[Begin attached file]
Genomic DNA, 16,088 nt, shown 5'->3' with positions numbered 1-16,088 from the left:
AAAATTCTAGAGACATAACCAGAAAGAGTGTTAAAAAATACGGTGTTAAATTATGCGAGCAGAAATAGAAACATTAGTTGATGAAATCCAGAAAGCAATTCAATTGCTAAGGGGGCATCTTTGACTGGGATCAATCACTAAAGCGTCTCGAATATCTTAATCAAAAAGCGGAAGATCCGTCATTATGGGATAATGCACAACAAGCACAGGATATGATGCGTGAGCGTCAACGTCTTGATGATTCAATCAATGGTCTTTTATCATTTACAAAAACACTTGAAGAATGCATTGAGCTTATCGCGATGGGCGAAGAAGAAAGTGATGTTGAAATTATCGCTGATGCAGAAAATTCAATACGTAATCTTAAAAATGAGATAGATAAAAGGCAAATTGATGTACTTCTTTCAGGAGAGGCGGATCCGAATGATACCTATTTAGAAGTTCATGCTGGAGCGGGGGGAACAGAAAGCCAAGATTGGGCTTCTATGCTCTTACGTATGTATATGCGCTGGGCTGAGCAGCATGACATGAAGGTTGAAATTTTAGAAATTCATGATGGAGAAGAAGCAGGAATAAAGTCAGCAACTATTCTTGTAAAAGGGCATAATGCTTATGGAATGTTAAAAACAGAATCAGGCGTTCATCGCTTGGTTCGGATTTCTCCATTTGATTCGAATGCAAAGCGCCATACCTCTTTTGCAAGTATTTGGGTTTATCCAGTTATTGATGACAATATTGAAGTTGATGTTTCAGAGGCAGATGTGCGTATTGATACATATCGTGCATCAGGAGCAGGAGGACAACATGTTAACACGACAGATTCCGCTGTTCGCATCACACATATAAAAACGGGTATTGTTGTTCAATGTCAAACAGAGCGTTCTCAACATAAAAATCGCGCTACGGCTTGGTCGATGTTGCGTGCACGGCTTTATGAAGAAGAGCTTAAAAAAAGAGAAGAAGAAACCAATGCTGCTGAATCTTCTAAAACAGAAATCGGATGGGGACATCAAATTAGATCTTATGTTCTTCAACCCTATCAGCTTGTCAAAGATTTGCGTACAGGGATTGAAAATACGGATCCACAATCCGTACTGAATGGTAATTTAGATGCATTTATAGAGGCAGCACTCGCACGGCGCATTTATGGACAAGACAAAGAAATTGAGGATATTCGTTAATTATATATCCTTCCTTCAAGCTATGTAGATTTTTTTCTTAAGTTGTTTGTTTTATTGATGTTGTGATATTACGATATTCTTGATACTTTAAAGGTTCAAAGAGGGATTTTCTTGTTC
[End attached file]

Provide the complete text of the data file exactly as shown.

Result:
Genomic DNA, 16,088 nt, shown 5'->3' with positions numbered 1-16,088 from the left:
AAAATTCTAGAGACATAACCAGAAAGAGTGTTAAAAAATACGGTGTTAAATTATGCGAGCAGAAATAGAAACATTAGTTGATGAAATCCAGAAAGCAATTCAATTGCTAAGGGGGCATCTTTGACTGGGATCAATCACTAAAGCGTCTCGAATATCTTAATCAAAAAGCGGAAGATCCGTCATTATGGGATAATGCACAACAAGCACAGGATATGATGCGTGAGCGTCAACGTCTTGATGATTCAATCAATGGTCTTTTATCATTTACAAAAACACTTGAAGAATGCATTGAGCTTATCGCGATGGGCGAAGAAGAAAGTGATGTTGAAATTATCGCTGATGCAGAAAATTCAATACGTAATCTTAAAAATGAGATAGATAAAAGGCAAATTGATGTACTTCTTTCAGGAGAGGCGGATCCGAATGATACCTATTTAGAAGTTCATGCTGGAGCGGGGGGAACAGAAAGCCAAGATTGGGCTTCTATGCTCTTACGTATGTATATGCGCTGGGCTGAGCAGCATGACATGAAGGTTGAAATTTTAGAAATTCATGATGGAGAAGAAGCAGGAATAAAGTCAGCAACTATTCTTGTAAAAGGGCATAATGCTTATGGAATGTTAAAAACAGAATCAGGCGTTCATCGCTTGGTTCGGATTTCTCCATTTGATTCGAATGCAAAGCGCCATACCTCTTTTGCAAGTATTTGGGTTTATCCAGTTATTGATGACAATATTGAAGTTGATGTTTCAGAGGCAGATGTGCGTATTGATACATATCGTGCATCAGGAGCAGGAGGACAACATGTTAACACGACAGATTCCGCTGTTCGCATCACACATATAAAAACGGGTATTGTTGTTCAATGTCAAACAGAGCGTTCTCAACATAAAAATCGCGCTACGGCTTGGTCGATGTTGCGTGCACGGCTTTATGAAGAAGAGCTTAAAAAAAGAGAAGAAGAAACCAATGCTGCTGAATCTTCTAAAACAGAAATCGGATGGGGACATCAAATTAGATCTTATGTTCTTCAACCCTATCAGCTTGTCAAAGATTTGCGTACAGGGATTGAAAATACGGATCCACAATCCGTACTGAATGGTAATTTAGATGCATTTATAGAGGCAGCACTCGCACGGCGCATTTATGGACAAGACAAAGAAATTGAGGATATTCGTTAATTATATATCCTTCCTTCAAGCTATGTAGATTTTTTTCTTAAGTTGTTTGTTTTATTGATGTTGTGATATTACGATATTCTTGATACTTTAAAGGTTCAAAGAGGGATTTTCTTGTTC